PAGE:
We have a mix of Pierce 100' towers, 75' & 105' aerial quints. They all have 2000 gpm single stage pumps, either 200 or 250 gals of water, 4" supply line, and most of the basic engine & truck equipment. They are absolutely beautiful machines as far as operational ease. Getting water is as easy as pushing a couple of buttons & the aerials are very sturdy and quick to get into operation. They do the job, but they do have a few limitations that sometimes makes life hard on us. (1)We have some VERY narrow streets in many areas of the city that these "beasts" will not fit down. On a few occasions we've had to stop at the corner & hand lay lines, manifolds, etc down to the fire. It hasn't happened often, but it has happened, & has potential to happen many more times. (2)The hose bed leaves a lot to be desired. We had many problems with our 4" hose hanging up while laying in. We've came up with a "new" hoseload that seems to have taken care of that problem, but it's a consideration when designing the truck & system to operate it in. (3)We've noticed that "truck work" has taken a serious plunge since all the quints went in service. Everybody wants to have a line & be in the fire. I like to be in there too, but if I have to bail out a second floor, I'd like to have a ladder close by. I realize this is an operational issue & not the appartus' fault, but it's something to watch out for.

    I'm not sure what type of dept. you have (urban, rural, paid , etc.), but we are a totally paid urban dept. The biggest gripe we have with "The Quint Concept" is it is the best way for your bean counters to reduce manpower. We lost 7 truck companies when the quints came to town. We've lost many other companies over the last 12-15 yrs but that was the biggest bust, and RUMORS of loosing more in the next few years. We see a fair amount of fire in the city, but we are dangerously thin. Right now we can handle two multi-alarm situations at a time. Any more than that, we have to call surrounding counties (that have their own problems) in for help. I guess it's going to have take one of the bean counter's homes to burn down before they get the hint.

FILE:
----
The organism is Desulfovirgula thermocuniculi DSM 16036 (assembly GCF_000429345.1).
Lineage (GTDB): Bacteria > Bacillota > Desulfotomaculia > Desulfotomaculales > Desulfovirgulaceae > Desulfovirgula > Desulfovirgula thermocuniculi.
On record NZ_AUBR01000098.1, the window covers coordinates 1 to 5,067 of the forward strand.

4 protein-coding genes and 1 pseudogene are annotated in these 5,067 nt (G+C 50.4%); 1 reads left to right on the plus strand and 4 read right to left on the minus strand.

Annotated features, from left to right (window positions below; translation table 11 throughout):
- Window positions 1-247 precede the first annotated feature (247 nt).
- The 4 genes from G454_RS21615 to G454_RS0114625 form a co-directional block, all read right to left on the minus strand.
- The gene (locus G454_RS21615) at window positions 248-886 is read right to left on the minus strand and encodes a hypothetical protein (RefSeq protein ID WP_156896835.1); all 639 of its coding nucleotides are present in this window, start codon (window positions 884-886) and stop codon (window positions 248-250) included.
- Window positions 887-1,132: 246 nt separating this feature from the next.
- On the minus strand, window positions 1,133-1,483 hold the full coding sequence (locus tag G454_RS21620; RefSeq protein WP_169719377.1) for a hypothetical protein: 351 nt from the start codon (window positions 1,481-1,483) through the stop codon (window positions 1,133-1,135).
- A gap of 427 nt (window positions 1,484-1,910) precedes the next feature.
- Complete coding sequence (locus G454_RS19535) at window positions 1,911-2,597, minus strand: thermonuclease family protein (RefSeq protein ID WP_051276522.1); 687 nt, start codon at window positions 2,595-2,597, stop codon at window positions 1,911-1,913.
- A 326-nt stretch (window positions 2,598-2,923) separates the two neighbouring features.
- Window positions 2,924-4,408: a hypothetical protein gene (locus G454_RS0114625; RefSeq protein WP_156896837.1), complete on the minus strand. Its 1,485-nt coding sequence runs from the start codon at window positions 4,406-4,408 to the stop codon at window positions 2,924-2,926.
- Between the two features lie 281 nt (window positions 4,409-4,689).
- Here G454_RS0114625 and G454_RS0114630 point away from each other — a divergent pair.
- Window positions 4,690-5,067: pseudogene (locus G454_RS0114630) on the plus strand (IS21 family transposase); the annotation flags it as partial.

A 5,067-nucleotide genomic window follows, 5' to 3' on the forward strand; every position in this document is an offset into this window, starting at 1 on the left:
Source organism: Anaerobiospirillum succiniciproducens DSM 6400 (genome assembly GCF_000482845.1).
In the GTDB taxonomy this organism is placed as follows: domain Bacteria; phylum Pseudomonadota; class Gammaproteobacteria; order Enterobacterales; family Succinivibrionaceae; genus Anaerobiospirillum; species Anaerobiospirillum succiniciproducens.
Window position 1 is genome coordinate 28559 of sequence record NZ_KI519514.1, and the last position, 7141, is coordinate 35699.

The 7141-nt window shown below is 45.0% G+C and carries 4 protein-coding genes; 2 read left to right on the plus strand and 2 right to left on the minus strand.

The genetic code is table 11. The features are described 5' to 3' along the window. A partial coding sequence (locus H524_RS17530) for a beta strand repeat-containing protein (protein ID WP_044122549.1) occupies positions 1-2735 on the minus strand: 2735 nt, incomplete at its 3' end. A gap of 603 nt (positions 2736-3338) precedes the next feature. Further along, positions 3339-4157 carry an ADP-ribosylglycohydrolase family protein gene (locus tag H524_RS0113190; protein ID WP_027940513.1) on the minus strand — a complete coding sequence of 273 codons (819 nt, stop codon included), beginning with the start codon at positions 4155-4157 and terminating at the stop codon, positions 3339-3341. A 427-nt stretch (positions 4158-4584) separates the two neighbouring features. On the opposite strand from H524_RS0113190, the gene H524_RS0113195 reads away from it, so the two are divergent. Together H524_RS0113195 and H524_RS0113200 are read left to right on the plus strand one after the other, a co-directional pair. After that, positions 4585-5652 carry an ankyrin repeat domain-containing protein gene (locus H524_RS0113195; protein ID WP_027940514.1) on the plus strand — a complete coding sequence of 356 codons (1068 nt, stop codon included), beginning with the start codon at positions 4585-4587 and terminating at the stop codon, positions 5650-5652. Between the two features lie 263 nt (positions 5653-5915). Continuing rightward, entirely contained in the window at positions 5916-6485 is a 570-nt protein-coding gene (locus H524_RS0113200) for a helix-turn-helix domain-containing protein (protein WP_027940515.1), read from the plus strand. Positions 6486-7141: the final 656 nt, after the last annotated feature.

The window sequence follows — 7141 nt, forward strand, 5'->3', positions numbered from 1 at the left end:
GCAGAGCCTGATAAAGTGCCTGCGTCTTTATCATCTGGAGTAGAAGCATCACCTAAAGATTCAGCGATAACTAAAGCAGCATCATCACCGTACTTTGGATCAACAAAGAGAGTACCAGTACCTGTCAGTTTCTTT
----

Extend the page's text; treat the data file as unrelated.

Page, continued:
All in all, most of us are happy with the quints & "The Quint Concept". A few things could be better, but that is true about anything. The firefighters make it work. We are the ones doing it everyday & figuring the best way to handle it. Make administration listen to you. You have to make it work, not them.

    IAFF 995
    When it has to be done right,

  8. #8
    Dalmation90 Guest


    One thing I've been banging around in my mind, and I don't know how practical the solution would be, would be use the quints as part of a two-piece company...something like a LA Task Force "Light Version"

    What I have in mind is a traditional quint that goes in and attacks the fire, backed up by a small pumper on a 2-3 seat commercial chassis with a 1500gpm pump, 500gal water, Large Diameter Hose, booster line for small fires, extra tools the quint can't carry, etc.

    The Wagon would establish water supply, etc. for the Quint. Ideally, you'd have 3 men on the quint, and 2 men on the Wagon, and the wagon could handle most EMS runs by itself, leaving the quint available in quarters. For incidents in the roadway, you'd have two pieces of apparatus immediately available to use to block the scene.

    Maybe even when you know you're second due and will be doing truck work, all five men ride the Quint...I'm just randomly thinking this combo of a Quint and a mid-size Wagon would be one heck of a potent force.


  9. #9
    SBrooks Guest


    #1 what the heck are these msg icons?
    #2 TEKRSQ confirmed both of my fears when i saw the new richmond rigs---narrow lanes, and lack of truck work. I grew up in richmond and used to vol EMS there...occasionally used to eat with the firefighters at their station...admired the maxim tiller trucks and little alley running engines...they were beautiful (if a bit old) tiller, canopy ugly white stripe...beautiful wood ladders.

    Richmond also has alleys between the blocks where the trash trucks run...i've heard the theory that if they can get down the alleys, so can a straight truck. I guess it doesnt apply.

    I now volunteer in PG county, MD and run with the only fire station in that county that doesn't have an engine, (tiller) truck & squad only. There seems to be a tendency (not always, mind you) for engine and truck company firefighter to revert to the 'engine' mindset when they are due with the truck, especially if they are not the first due special service. As often as not, ours are the only ground ladders hitting the wall.

    It occurs to me, that PG county (and probably many other counties) already run a 'two piece quint' concept...47 some stations, about half are engine only, a few big houses, one truck & squad, and the rest are engine & truck. Nearest station is due with an engine, next with a truck, and so on (ETETEE). This can and is modified by what is avaliable on the air, also companies may 'double pull' if they have the staffing (i.e. due with engine and bring truck & engine, or come wagon/pumper) sometimes we end up with a lot of rolling iron on the road, sometimes we dont.